In my most arrogant tone: This is what normal looks like Columbus.

As we all know, nothing has felt normal since Ohio State was favored to beat Michigan by 30 five years ago. The Wolverines dodged the opportunity (Jim Harbaugh admitted it; this was never a conspiracy) and they've had the Buckeyes in a headlock ever since.

Pandemic protocols ended, along with a couple of pre-Covid regularities - namely, Ohio State finishing football seasons with Gold Pants and Indianapolis roadies. Those two things stopped happening. Everything else not gated by those traditions was unaffected.

It was not one thing that happened. Michigan cheated is true, convenient and far too simplistic of an excuse. Ohio State's defense was fecal for three seasons, including the one where the Buckeyes were still favored by 30 points.

Luke Farrell ran out of eligibility after 2020, and his alma mater has not produced a single tight end whose blocking could grade out higher than a D-minus. If not for Parker Fleming's special teams reverse-wizardry, it would be the weakest unit in the program over the past five years. That's an eternity of broken seals on well-conceived plays.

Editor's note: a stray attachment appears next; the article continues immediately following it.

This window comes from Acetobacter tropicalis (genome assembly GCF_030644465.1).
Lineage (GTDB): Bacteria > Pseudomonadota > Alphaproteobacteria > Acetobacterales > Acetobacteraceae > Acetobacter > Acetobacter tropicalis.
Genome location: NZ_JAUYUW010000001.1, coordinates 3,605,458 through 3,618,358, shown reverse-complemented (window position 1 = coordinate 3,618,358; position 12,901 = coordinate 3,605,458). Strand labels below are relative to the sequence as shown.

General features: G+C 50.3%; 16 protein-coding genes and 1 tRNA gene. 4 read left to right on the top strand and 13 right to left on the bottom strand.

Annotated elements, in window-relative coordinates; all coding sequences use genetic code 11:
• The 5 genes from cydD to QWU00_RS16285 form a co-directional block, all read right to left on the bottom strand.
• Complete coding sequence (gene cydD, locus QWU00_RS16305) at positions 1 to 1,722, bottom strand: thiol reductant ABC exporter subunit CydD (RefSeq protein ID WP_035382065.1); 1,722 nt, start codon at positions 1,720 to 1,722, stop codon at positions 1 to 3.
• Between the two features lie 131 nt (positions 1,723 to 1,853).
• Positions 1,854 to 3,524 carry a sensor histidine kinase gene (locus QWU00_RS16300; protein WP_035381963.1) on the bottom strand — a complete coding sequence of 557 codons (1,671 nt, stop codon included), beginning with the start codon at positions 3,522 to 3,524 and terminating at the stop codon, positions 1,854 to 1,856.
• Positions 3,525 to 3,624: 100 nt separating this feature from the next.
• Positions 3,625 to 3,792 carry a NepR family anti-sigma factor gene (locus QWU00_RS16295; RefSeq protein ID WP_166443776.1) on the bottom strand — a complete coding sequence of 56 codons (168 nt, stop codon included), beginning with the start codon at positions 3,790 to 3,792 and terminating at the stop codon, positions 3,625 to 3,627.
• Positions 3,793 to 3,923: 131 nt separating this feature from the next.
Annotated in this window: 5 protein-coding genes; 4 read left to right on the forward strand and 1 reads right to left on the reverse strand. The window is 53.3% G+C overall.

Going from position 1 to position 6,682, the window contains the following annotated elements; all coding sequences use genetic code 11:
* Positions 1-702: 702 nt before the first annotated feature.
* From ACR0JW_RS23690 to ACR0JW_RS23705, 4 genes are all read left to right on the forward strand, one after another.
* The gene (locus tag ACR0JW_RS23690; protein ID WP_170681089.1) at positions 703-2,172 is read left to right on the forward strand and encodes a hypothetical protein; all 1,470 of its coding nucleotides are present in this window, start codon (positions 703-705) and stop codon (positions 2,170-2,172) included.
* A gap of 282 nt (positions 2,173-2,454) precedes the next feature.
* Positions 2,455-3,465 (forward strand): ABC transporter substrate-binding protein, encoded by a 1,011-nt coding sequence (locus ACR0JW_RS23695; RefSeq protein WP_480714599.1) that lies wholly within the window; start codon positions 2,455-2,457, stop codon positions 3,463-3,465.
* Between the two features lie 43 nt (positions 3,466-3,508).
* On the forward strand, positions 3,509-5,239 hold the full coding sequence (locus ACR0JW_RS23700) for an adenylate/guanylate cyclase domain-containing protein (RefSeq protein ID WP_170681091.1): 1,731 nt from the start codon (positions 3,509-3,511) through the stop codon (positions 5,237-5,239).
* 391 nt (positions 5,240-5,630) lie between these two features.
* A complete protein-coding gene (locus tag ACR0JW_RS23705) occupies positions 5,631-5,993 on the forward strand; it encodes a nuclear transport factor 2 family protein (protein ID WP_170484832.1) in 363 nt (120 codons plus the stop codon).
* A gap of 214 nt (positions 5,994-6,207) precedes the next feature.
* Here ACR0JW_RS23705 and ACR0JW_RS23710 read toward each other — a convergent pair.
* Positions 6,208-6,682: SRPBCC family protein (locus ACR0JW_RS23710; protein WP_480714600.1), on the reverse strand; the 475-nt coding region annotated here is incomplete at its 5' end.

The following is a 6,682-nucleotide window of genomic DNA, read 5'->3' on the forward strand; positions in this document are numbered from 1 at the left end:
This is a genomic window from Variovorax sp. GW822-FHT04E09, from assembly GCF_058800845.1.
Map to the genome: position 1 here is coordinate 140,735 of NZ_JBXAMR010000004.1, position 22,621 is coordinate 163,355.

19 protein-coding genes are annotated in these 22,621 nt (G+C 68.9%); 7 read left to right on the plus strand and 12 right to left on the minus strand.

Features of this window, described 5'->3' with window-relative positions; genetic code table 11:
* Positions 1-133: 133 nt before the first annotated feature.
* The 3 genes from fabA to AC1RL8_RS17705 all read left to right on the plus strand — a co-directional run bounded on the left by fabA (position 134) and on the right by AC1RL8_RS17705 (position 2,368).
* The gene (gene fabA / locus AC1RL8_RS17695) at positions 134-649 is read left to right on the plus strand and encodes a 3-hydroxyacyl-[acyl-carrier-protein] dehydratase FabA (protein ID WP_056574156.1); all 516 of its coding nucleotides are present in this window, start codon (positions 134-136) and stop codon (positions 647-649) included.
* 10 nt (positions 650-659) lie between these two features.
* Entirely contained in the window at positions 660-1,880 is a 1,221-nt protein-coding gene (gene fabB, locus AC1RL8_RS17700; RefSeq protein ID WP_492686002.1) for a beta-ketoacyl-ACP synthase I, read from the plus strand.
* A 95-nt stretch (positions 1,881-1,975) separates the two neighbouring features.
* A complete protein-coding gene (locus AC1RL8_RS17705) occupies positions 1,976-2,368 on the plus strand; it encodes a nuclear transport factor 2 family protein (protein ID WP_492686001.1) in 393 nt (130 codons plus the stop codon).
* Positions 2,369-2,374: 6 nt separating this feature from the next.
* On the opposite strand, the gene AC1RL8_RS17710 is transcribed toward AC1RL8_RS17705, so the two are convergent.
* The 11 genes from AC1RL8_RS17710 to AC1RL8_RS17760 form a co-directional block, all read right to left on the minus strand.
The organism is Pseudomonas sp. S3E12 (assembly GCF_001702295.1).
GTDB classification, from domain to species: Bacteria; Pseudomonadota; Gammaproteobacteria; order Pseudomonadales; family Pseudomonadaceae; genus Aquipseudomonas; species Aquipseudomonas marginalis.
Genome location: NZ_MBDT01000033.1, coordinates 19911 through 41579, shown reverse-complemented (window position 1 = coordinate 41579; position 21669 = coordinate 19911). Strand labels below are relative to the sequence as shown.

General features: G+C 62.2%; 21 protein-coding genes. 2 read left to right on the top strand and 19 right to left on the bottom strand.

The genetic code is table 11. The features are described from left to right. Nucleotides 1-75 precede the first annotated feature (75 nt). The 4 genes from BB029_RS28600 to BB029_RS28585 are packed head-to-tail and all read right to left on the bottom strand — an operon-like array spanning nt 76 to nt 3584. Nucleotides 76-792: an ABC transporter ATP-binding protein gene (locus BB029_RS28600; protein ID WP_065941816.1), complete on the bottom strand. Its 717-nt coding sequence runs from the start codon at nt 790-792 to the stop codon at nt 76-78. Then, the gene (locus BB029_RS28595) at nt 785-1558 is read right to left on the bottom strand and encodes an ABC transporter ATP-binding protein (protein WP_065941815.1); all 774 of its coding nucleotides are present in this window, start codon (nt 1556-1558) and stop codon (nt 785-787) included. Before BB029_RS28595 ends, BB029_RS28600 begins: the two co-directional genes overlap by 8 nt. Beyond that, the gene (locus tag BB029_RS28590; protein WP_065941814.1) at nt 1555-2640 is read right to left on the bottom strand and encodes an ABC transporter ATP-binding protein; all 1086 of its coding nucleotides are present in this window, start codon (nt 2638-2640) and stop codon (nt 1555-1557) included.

Keenan Bailey, who graduated into unit management from his reputable work inside Brian Hartline's wide receiver room now looks after the guys expected to both act like extra tackles and pass-catchers. The way back to Farrell-level competency feels optimistic, but good vibes do nothing to correct the past three seasons of turnstiles guarding the edges, blowing up everything from Inside Zone to Bubble Screens.

Day's 2017 business card - which also included J.T. Barrett Legacy Rehabilitation Specialist - has since added Head Coach and Lead Recruiter to it. The only job he no longer has involves Barrett. The workload is unsustainable. He's finally accepted that, but even his best intentions are still up in the air.

The last sentence is like being impaled by a goal post. Connor Stalions is blameless there.

Day's run of prolific quarterbacks took a one-season - fingers crossed - sabbatical last season. This was compounded by the shakiest offensive line since 2016. Maybe Kyle McCord isn't making disqualifying throws every single Saturday with serviceable protection in front of him.